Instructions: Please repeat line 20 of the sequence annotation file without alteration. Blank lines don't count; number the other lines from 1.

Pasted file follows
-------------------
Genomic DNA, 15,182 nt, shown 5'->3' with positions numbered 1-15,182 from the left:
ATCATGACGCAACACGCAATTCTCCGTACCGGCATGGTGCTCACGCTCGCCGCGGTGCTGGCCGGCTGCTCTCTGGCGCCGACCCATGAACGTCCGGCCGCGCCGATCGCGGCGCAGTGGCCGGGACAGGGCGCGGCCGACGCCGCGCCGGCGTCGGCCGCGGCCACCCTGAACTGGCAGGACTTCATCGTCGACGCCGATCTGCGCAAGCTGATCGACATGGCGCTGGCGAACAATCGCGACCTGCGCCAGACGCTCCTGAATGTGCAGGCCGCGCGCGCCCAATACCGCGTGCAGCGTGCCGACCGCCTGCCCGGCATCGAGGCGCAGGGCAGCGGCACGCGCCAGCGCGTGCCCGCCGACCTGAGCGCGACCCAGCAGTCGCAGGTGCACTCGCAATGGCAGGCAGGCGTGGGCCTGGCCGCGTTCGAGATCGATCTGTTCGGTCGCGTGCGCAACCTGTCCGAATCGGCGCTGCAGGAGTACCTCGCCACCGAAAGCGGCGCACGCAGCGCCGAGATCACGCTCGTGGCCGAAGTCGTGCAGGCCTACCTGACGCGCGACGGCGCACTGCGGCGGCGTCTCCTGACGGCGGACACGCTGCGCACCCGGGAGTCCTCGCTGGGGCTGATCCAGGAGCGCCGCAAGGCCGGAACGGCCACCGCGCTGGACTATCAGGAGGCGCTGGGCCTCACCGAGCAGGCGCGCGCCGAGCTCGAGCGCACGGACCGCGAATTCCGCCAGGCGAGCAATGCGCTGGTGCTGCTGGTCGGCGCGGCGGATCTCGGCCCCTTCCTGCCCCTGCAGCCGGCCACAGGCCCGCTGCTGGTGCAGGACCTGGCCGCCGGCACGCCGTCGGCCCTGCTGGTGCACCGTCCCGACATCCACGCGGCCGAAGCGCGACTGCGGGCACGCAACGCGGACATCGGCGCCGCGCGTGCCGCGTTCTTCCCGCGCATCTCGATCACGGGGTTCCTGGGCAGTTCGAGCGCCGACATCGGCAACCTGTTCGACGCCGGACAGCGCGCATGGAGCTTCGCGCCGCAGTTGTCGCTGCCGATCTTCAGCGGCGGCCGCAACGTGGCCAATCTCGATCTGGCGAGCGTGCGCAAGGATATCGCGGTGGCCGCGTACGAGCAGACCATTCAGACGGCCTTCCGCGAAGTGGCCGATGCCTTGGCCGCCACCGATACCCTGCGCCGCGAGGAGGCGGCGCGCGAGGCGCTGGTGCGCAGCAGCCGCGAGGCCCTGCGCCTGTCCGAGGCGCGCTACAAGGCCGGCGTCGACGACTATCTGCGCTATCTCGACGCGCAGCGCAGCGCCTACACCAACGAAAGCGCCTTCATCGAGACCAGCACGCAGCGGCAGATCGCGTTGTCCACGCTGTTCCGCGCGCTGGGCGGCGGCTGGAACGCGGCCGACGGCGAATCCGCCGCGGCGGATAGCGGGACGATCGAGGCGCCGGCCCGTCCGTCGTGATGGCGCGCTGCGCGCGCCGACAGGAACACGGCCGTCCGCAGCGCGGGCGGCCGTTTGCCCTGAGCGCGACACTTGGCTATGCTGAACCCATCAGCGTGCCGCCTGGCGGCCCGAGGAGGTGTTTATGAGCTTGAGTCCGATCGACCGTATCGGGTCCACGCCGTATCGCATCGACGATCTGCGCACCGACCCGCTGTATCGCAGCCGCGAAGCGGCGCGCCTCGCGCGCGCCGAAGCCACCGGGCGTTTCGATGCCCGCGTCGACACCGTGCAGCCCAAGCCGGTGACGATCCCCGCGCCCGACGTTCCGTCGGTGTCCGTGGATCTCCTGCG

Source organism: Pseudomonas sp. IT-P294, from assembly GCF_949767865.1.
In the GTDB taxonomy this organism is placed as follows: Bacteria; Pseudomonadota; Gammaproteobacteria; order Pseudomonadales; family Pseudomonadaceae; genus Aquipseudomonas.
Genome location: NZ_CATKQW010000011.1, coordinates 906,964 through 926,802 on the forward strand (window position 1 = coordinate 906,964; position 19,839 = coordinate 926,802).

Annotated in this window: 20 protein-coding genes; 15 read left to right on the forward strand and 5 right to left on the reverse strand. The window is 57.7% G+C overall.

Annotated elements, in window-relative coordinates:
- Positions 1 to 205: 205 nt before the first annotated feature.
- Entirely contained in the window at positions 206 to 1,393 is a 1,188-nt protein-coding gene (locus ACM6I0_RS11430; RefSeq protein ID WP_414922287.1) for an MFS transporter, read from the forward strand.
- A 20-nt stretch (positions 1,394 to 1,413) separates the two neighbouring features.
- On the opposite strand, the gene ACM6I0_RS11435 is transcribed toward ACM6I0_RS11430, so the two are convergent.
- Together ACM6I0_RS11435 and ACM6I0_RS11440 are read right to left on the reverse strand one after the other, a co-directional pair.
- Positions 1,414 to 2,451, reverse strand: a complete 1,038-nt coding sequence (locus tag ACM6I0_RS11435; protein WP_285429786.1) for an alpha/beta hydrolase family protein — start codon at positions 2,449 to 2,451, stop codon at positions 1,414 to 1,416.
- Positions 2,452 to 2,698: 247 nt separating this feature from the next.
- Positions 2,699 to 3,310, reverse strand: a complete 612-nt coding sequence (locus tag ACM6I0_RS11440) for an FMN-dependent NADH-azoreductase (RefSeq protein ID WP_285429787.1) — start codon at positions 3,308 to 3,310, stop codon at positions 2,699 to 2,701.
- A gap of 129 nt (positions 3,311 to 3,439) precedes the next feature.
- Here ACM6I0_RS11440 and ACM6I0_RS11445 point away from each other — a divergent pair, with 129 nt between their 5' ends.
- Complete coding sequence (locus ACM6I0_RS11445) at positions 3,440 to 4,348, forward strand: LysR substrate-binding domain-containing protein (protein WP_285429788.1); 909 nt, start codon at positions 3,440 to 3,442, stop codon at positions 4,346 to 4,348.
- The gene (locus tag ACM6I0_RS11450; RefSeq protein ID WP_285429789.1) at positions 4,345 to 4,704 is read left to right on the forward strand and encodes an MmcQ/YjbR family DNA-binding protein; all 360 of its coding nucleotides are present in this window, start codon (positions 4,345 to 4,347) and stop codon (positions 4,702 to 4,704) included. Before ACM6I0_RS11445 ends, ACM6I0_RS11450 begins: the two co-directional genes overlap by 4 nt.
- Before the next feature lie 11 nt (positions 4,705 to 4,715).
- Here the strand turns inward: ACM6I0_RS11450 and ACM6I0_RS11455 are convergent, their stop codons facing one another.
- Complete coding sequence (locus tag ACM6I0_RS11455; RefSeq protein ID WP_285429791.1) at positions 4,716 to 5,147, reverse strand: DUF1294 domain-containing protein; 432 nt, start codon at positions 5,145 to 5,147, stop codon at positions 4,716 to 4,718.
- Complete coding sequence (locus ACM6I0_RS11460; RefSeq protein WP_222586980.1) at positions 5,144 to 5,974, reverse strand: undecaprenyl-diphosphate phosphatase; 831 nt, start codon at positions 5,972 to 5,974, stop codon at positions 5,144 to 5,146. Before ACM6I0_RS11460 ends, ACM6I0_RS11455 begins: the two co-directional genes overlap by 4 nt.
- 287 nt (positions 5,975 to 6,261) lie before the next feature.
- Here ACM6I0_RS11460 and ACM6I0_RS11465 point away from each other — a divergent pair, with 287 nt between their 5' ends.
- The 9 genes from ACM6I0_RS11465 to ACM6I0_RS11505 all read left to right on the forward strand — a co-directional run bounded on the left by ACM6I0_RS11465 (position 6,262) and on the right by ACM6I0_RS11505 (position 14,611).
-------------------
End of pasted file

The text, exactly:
- Before the next feature lie 11 nt (positions 4,705 to 4,715).